It has been demonstrated that using this technique significantly improves patients’ information retention.

With kids, the same tool can be utilized successfully. Once you’ve made eye contact, spoken less, and made it clear what you want your child to accomplish, ask them to repeat back what they just heard in a calm manner.

You will immediately notice an improvement in communication and cooperation in your home if you make sure everyone is on the same page.

7. Make an Observation

Don’t jump in with a harsh rebuke if a duty is left unfinished; instead, make an OBSERVATION: “I see a jacket on the floor,” or “What is your strategy for taking care of the trash today?”

One of my favorite phrases to use while trying to avoid power struggles is “What is your plan for?”

Because you are assuming that they have a plan, it provides your child the chance to save face and quickly come up with a plan on the spot if they don’t already have one.

Ah, yeah! After I finish eating lunch, I intended to empty the garbage. This offers you the ability to frame the entire discussion in terms of positive parental empowerment! That’s fantastic; thanks so much for your assistance, pal.

Final Thoughts

Keep in mind that “not listening” should serve as a wakeup call for us at all times.

While it may appear that they are being disobedient or uncaring, it is really just a ploy to attract our attention or demonstrate their desire for dominance.

Everyone, even children and adults, wants to be seen and heard. Children won’t listen to us if this need isn’t supplied.

Although it may seem contradictory, because this is the most common complaint among parents, it clearly works.

If power struggles like not listening are creating stress in your family, I’d love to walk you through our step-by-step road map for parenting toddlers to teens.

I love to help parents solve this issue and have helped thousands of families just like yours.

If you’re not quite ready to jump in, at least join me for a FREE ONLINE CLASS.

I’ll teach you more strategies to get your kids to LISTEN without nagging, reminding, or yelling and you’ll start feeling relief within days!

What You Should Do Next:

1. Subscribe to my Newsletter:

For parenting advice to make your household happier and help you be the parent you’ve always wanted to be, subscribe to my newsletter.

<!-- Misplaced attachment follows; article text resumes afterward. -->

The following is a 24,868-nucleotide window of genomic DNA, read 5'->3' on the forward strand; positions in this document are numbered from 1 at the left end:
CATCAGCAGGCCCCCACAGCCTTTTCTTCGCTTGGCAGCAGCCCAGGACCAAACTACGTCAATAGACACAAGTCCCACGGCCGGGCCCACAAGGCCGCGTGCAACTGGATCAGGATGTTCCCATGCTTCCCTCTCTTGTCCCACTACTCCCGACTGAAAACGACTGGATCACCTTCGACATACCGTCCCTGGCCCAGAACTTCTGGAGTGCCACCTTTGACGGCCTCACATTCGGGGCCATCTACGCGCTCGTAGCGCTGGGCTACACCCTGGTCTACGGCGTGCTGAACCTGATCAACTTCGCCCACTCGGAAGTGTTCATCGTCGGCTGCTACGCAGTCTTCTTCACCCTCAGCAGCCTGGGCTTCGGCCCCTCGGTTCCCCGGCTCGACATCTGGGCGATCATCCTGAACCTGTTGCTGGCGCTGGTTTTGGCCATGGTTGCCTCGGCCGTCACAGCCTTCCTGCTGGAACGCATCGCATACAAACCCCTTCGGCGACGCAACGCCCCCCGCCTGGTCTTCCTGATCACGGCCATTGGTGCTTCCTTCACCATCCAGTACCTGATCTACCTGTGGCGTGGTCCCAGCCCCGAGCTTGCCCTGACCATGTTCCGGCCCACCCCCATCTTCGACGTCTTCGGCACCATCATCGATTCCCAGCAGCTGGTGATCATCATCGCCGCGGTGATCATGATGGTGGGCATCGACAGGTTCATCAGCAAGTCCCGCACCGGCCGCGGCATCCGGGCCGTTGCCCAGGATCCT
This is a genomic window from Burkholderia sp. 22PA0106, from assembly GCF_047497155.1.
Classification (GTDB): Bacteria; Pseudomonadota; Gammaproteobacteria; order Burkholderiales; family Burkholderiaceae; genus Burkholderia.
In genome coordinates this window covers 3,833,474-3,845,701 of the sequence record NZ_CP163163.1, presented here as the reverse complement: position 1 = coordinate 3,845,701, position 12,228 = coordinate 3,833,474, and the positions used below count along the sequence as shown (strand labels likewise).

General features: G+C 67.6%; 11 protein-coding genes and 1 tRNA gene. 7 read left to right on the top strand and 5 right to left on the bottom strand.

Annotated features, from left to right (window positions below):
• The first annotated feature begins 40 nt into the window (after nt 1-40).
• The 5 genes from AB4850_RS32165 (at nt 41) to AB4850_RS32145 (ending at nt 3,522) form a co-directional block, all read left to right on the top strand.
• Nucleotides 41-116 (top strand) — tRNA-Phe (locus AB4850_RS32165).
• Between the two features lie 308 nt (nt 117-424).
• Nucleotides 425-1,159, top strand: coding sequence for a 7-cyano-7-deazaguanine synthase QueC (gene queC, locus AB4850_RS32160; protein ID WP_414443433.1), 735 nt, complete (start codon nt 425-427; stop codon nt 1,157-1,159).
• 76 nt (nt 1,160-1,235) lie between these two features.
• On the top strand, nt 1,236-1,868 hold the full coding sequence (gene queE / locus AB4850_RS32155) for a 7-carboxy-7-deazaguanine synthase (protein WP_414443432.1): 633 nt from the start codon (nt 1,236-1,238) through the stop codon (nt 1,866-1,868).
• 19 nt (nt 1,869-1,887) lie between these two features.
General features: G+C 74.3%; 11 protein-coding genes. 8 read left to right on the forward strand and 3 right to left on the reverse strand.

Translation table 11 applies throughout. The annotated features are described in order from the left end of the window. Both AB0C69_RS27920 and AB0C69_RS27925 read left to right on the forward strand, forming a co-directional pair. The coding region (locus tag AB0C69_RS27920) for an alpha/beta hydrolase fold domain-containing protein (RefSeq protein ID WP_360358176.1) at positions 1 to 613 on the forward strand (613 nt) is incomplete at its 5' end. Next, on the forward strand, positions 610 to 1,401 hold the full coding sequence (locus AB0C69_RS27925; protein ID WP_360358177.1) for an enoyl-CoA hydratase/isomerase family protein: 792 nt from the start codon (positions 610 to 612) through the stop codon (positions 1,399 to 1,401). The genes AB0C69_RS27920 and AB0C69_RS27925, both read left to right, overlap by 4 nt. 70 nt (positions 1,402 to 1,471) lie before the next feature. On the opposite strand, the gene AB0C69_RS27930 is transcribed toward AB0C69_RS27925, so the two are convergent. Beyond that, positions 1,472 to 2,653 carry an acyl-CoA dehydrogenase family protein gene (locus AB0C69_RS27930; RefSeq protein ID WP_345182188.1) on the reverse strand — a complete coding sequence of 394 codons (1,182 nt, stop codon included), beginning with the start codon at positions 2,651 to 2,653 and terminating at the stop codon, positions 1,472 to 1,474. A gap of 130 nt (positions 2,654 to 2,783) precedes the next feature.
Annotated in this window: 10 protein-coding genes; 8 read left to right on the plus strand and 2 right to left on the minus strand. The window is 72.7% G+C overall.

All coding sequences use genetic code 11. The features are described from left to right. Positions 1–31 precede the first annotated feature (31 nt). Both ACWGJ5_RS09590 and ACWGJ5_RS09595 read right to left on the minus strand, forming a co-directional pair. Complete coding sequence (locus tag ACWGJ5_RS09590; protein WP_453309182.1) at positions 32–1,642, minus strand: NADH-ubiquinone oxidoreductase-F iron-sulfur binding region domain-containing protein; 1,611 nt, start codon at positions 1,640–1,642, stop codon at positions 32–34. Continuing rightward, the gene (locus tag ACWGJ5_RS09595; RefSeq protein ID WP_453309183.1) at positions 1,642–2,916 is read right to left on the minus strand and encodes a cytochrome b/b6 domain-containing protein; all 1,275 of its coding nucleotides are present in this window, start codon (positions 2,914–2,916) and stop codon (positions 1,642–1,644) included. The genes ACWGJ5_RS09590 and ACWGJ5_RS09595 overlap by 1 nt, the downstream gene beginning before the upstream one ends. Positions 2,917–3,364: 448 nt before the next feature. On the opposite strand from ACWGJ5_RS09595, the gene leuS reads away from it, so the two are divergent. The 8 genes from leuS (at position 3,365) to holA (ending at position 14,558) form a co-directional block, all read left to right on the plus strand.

Additionally, I’ll send you a copy of our strategy-packed guide when you subscribe. 10 Advice for Better Conduct, Starting Immediately!

2. Register for my FREE 60-Minute Class:

Enroll in my free seminar, “How to Get Kids to Listen, Without Nagging, Yelling, or Losing Control,” to learn how to do it.

Classes are offered multiple times a week, but because space is limited, I advise you to sign up as soon as possible.

Enroll in my free seminar, “How to Get Kids to Listen, Without Nagging, Yelling, or Losing Control,” to learn how to do it.

Classes are offered multiple times a week, but because space is limited, I advise you to sign up as soon as possible.

3. Enroll in my 7-Step Parenting Success System

Enroll today in my tried-and-true 7-step strategy for working parents who are ready for change (it has a 5-star rating on Google).

Additionally, all plans are currently eligible for a 10% discount and a FREE upgrade, both of which come with lifetime access and no risk.

About the Author

Nationally recognized parenting expert Amy McCready is the Founder of Positive Parenting Solutions and the best selling author of The “Me, Me, Me”

Epidemic – A Step-by-Step Guide to Raising Capable, Grateful Kids in an Over-Entitled World and If I Have to Tell You One More Time…

The Revolutionary Program That Gets Your Kids to Listen Without Nagging, Reminding or Yelling.

As a “recovering yeller” and a Certified Positive Discipline Instructor, Amy is a champion of positive parenting techniques for happier families and well-behaved kids.

Amy is a TODAY Show contributor and has been featured on CBS This Morning, CNN, Fox & Friends, MSNBC, Rachael Ray, Steve Harvey & others.

In her most important role, she is the proud mom of two amazing young men.